It is undoubtedly Miyazaki’s weirdest film, but it’s impossibly charming and sweet, and its imagination is seemingly infinite. While its immediate predecessor Howl’s Moving Castle’s weirdness often came at the expense of a consistently solid narrative, Ponyo’s story benefits from its surrealism and absurdities. Howl featured a strange tonal shift midway through, surrendering its fairy tale plot in favor of an anti-war narrative, ultimately feeling like two different, clashing stories. Meanwhile, Ponyo is a children’s adventure, and is running on “child logic.” As delightfully weird and surreal as Ponyo gets, it all feels like one cohesive whole with its imagination. The weirdness enhances the flow of the story, as opposed to clashing with it in the way Howl did.

It’s that childlike wonderment that is Ponyo’s biggest strength. It is impossible not to smile when watching the film. Like Totoro or Kiki’s Delivery Service, there’s a gentleness and sensitivity to Ponyo that’s unique to Miyazaki’s features. While many animated films feature one scene of hustle and bustle after another to hold the attention of younger audiences, Ponyo trusts that children are capable of following a less hectic plot and can appreciate a good story. And though Ponyo’s story is smaller than something like Princess Mononoke, it shares a similar scope to Miyazaki’s more dramatic works, making for an interesting combination of simplicity and complexity.

The characters here are among Miyazaki’s most memorable: Ponyo’s naivety makes her as humorous as she is cute, and Sosuke’s determination makes him an easy hero to root for. Lisa is head-strong and independent, and Fujimoto is an eccentric who looks suspiciously like David Bowie. They may not be Miyazaki’s most complex characters (though Fujimoto continues the rich Miyazaki archetype of a “villain who isn’t really a villain”), but they’re possibly his most charming sans Totoro.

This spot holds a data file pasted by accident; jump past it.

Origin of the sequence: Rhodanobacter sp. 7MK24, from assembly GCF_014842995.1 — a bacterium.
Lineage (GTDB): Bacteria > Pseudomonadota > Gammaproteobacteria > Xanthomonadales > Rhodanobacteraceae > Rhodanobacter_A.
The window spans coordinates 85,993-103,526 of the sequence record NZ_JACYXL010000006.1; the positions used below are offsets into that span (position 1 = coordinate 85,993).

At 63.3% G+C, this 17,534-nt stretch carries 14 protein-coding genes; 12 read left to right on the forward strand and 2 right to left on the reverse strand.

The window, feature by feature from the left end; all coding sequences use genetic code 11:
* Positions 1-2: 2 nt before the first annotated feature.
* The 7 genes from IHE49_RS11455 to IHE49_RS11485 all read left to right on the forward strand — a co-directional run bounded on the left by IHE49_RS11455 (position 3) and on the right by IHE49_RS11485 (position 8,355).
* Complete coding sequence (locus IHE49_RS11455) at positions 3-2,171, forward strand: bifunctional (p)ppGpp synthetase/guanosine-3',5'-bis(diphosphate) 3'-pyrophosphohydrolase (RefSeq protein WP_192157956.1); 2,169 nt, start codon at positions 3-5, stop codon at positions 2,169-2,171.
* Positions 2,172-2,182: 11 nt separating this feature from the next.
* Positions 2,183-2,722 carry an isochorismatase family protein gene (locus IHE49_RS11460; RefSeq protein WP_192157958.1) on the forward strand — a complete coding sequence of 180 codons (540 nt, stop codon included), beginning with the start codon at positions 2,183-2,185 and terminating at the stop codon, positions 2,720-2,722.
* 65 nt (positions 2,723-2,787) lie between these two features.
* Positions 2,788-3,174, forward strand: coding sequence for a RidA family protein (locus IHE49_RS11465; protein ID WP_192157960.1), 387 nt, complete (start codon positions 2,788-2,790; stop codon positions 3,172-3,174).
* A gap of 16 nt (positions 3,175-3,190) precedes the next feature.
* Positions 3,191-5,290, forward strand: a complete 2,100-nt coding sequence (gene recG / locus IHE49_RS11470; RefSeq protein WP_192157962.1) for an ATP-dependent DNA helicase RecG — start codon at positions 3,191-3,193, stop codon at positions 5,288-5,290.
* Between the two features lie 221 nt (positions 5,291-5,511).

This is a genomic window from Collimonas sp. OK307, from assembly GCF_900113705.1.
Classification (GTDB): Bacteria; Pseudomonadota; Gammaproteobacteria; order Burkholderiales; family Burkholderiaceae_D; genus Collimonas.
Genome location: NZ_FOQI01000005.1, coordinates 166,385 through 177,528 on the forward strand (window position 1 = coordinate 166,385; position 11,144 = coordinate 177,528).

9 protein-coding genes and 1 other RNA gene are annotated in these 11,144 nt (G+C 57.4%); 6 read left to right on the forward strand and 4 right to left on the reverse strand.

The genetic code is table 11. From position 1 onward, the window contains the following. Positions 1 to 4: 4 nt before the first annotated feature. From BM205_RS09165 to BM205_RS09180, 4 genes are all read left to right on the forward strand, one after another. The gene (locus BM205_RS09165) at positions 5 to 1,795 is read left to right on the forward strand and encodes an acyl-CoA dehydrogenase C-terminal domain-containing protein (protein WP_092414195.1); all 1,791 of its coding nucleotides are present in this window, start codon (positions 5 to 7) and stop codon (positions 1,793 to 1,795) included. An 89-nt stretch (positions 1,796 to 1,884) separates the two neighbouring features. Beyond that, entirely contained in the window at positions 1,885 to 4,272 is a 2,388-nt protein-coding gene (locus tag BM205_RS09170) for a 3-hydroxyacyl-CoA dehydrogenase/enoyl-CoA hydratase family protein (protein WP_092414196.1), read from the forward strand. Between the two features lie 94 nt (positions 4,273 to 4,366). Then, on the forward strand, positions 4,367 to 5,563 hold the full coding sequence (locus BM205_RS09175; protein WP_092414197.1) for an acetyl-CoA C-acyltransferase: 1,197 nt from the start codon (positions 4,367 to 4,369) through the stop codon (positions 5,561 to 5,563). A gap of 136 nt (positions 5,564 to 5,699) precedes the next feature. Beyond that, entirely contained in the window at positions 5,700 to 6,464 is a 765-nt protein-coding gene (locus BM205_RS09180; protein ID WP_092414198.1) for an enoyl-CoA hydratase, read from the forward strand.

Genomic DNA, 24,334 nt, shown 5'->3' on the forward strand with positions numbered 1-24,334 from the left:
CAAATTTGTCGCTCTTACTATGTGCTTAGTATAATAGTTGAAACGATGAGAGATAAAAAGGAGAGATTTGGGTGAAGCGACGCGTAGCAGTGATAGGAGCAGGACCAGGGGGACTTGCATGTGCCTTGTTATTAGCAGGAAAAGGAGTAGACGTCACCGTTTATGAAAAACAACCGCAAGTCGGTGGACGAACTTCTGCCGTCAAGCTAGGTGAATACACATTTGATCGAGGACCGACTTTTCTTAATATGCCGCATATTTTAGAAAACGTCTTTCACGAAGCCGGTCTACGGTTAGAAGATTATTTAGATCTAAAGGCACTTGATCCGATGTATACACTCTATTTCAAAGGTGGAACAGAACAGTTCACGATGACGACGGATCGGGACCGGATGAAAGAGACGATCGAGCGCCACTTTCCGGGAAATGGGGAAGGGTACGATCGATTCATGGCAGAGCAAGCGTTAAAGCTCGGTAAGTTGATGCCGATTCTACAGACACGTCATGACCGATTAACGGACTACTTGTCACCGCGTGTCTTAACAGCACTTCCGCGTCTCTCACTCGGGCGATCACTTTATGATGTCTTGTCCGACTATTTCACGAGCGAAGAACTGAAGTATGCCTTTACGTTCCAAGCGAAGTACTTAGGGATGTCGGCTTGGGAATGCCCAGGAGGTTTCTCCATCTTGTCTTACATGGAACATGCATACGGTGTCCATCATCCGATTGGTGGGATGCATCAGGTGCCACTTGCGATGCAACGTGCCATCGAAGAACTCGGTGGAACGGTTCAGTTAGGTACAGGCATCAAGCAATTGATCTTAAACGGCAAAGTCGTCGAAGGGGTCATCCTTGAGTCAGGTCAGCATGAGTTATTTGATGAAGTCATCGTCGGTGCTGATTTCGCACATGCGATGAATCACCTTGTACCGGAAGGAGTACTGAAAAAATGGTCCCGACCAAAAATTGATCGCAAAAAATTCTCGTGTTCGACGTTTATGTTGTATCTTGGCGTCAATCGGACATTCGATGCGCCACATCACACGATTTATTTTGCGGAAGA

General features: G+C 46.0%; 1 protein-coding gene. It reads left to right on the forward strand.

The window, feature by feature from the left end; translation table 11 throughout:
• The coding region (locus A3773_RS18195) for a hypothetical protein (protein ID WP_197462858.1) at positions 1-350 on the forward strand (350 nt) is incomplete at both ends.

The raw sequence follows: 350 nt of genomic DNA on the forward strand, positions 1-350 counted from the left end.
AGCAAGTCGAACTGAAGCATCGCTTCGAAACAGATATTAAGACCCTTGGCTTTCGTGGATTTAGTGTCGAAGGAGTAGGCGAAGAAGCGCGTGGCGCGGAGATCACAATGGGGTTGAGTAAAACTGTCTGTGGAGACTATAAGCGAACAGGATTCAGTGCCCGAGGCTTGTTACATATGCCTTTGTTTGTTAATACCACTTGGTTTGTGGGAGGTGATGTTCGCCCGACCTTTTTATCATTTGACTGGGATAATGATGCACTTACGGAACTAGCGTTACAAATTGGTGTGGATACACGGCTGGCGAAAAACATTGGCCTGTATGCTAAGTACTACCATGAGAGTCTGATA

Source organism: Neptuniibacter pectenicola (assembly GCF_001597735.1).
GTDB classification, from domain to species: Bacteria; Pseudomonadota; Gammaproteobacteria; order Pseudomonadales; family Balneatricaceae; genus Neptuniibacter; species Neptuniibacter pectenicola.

Speaking of My Neighbor Totoro, that is the comparison people always seem to make with Ponyo and Miyazaki’s older catalogue, since both share a  more childlike narrative. And I suppose if there is one area in which Ponyo does fall relatively short, it’s that it doesn’t quite match up to its inevitable comparison. For all its charm and lovability (Ponyo equals Totoro in those departments) it doesn’t match its predecessor’s depth. The drama of Ponyo is almost exclusively fantasy, whereas Totoro’s dilemmas evoke a sense of relatability that is almost unheard of in fantasy films.

Still, if the big issue with Ponyo is simply that it isn’t quite as good as arguably Miyazaki’s most cherished film – which it shares elements with – I’d say that doesn’t exactly equate to a major flaw. If Ponyo served as a return to form for Miyazaki after the confused Howl’s Moving Castle, is it really much of a complaint if it isn’t quite Totoro or Spirited Away?

“Ponyo’s insatiable love of ham is a recurring dose of adorableness.”

While Ponyo may not match the depth of Miyazaki’s best work, it is among the acclaimed director’s most entertaining features. Its utter adorableness should have you smiling from ear to ear, and as mentioned, the weirdness adds a good dose of comedy to the equation, and packs on to the film’s charm. The story unfolds both beautifully and uniquely.